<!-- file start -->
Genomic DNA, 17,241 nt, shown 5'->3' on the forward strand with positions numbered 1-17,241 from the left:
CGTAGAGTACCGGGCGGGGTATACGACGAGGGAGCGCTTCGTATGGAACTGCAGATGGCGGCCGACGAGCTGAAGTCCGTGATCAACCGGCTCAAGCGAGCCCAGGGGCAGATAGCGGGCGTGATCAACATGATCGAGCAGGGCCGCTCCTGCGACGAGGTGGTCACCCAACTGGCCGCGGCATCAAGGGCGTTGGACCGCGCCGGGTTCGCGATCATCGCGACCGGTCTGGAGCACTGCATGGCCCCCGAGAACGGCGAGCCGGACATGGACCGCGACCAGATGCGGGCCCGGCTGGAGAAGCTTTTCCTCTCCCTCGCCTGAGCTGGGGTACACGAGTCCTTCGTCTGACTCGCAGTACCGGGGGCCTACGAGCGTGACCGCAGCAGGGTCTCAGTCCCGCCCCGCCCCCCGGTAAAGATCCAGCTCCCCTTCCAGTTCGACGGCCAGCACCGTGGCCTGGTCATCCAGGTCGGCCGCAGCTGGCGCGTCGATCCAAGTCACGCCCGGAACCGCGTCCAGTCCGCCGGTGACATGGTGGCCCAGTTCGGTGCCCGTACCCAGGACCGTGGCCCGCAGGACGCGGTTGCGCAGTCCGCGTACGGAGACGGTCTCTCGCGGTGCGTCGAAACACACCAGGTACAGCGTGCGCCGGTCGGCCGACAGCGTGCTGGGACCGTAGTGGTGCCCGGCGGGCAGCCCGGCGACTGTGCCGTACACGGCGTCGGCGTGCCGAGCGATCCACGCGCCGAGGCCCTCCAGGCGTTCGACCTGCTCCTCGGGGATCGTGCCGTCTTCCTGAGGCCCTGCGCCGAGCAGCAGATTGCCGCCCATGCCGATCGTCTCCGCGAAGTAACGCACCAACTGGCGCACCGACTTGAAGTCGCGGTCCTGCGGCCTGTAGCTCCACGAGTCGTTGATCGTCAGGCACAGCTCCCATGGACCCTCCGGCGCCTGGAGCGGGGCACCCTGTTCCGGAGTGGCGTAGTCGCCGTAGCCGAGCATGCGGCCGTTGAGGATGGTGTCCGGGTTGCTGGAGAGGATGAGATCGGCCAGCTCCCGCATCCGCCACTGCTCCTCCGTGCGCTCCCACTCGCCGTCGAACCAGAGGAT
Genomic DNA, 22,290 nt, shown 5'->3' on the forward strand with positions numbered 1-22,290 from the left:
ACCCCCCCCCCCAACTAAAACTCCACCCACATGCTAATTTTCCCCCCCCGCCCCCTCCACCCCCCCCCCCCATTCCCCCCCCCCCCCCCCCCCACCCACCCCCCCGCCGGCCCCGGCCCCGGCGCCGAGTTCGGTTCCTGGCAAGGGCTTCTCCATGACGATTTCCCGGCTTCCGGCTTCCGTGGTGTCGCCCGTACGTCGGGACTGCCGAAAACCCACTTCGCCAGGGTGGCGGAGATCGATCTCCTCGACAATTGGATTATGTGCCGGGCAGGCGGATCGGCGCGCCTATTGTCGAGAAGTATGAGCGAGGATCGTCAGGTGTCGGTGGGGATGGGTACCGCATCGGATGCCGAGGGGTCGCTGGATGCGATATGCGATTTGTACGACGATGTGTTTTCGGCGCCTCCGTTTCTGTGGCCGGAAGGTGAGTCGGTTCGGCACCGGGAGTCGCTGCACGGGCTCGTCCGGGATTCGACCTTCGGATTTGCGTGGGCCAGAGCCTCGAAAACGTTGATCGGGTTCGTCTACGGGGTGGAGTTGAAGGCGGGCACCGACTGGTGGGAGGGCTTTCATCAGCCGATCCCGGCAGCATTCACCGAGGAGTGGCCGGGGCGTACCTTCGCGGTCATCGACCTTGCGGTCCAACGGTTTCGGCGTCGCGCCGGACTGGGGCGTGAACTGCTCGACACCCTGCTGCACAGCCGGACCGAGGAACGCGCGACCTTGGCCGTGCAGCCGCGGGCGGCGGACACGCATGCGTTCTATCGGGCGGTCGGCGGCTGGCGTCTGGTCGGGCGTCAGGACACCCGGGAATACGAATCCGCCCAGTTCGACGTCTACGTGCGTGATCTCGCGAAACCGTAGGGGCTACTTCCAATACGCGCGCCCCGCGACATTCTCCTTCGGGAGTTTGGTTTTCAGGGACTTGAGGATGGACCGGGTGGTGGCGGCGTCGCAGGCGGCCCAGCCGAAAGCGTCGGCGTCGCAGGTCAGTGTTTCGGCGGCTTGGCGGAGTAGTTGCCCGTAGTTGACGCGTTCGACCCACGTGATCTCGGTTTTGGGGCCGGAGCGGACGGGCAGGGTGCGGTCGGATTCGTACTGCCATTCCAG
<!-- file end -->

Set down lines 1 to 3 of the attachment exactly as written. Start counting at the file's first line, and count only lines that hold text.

Genomic DNA, 17,241 nt, shown 5'->3' on the forward strand with positions numbered 1-17,241 from the left:
CGTAGAGTACCGGGCGGGGTATACGACGAGGGAGCGCTTCGTATGGAACTGCAGATGGCGGCCGACGAGCTGAAGTCCGTGATCAACCGGCTCAAGCGAGCCCAGGGGCAGATAGCGGGCGTGATCAACATGATCGAGCAGGGCCGCTCCTGCGACGAGGTGGTCACCCAACTGGCCGCGGCATCAAGGGCGTTGGACCGCGCCGGGTTCGCGATCATCGCGACCGGTCTGGAGCACTGCATGGCCCCCGAGAACGGCGAGCCGGACATGGACCGCGACCAGATGCGGGCCCGGCTGGAGAAGCTTTTCCTCTCCCTCGCCTGAGCTGGGGTACACGAGTCCTTCGTCTGACTCGCAGTACCGGGGGCCTACGAGCGTGACCGCAGCAGGGTCTCAGTCCCGCCCCGCCCCCCGGTAAAGATCCAGCTCCCCTTCCAGTTCGACGGCCAGCACCGTGGCCTGGTCATCCAGGTCGGCCGCAGCTGGCGCGTCGATCCAAGTCACGCCCGGAACCGCGTCCAGTCCGCCGGTGACATGGTGGCCCAGTTCGGTGCCCGTACCCAGGACCGTGGCCCGCAGGACGCGGTTGCGCAGTCCGCGTACGGAGACGGTCTCTCGCGGTGCGTCGAAACACACCAGGTACAGCGTGCGCCGGTCGGCCGACAGCGTGCTGGGACCGTAGTGGTGCCCGGCGGGCAGCCCGGCGACTGTGCCGTACACGGCGTCGGCGTGCCGAGCGATCCACGCGCCGAGGCCCTCCAGGCGTTCGACCTGCTCCTCGGGGATCGTGCCGTCTTCCTGAGGCCCTGCGCCGAGCAGCAGATTGCCGCCCATGCCGATCGTCTCCGCGAAGTAACGCACCAACTGGCGCACCGACTTGAAGTCGCGGTCCTGCGGCCTGTAGCTCCACGAGTCGTTGATCGTCAGGCACAGCTCCCATGGACCCTCCGGCGCCTGGAGCGGGGCACCCTGTTCCGGAGTGGCGTAGTCGCCGTAGCCGAGCATGCGGCCGTTGAGGATGGTGTCCGGGTTGCTGGAGAGGATGAGATCGGCCAGCTCCCGCATCCGCCACTGCTCCTCCGTGCGCTCCCACTCGCCGTCGAACCAGAGGAT
Genomic DNA, 22,290 nt, shown 5'->3' on the forward strand with positions numbered 1-22,290 from the left: